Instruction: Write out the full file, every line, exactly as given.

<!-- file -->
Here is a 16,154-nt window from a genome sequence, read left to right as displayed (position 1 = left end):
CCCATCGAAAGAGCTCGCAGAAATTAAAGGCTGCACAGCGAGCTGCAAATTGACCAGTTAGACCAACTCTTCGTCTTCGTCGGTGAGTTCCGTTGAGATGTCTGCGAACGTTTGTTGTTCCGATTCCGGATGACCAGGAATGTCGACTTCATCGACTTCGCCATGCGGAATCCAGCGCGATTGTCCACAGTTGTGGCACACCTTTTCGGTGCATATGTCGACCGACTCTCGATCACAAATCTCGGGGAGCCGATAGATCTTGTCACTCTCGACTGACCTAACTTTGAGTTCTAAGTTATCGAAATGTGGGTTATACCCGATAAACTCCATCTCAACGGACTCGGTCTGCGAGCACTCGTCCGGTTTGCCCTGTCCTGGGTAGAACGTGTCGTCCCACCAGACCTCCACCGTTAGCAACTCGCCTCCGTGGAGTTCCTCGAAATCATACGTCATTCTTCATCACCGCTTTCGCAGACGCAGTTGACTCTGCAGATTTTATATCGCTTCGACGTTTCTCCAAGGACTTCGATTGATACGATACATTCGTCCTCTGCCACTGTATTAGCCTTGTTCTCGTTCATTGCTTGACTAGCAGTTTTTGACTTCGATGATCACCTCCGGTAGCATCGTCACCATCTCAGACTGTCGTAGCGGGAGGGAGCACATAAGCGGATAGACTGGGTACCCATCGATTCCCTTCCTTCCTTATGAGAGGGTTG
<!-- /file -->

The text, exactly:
Here is a 16,154-nt window from a genome sequence, read left to right as displayed (position 1 = left end):
CCCATCGAAAGAGCTCGCAGAAATTAAAGGCTGCACAGCGAGCTGCAAATTGACCAGTTAGACCAACTCTTCGTCTTCGTCGGTGAGTTCCGTTGAGATGTCTGCGAACGTTTGTTGTTCCGATTCCGGATGACCAGGAATGTCGACTTCATCGACTTCGCCATGCGGAATCCAGCGCGATTGTCCACAGTTGTGGCACACCTTTTCGGTGCATATGTCGACCGACTCTCGATCACAAATCTCGGGGAGCCGATAGATCTTGTCACTCTCGACTGACCTAACTTTGAGTTCTAAGTTATCGAAATGTGGGTTATACCCGATAAACTCCATCTCAACGGACTCGGTCTGCGAGCACTCGTCCGGTTTGCCCTGTCCTGGGTAGAACGTGTCGTCCCACCAGACCTCCACCGTTAGCAACTCGCCTCCGTGGAGTTCCTCGAAATCATACGTCATTCTTCATCACCGCTTTCGCAGACGCAGTTGACTCTGCAGATTTTATATCGCTTCGACGTTTCTCCAAGGACTTCGATTGATACGATACATTCGTCCTCTGCCACTGTATTAGCCTTGTTCTCGTTCATTGCTTGACTAGCAGTTTTTGACTTCGATGATCACCTCCGGTAGCATCGTCACCATCTCAGACTGTCGTAGCGGGAGGGAGCACATAAGCGGATAGACTGGGTACCCATCGATTCCCTTCCTTCCTTATGAGAGGGTTG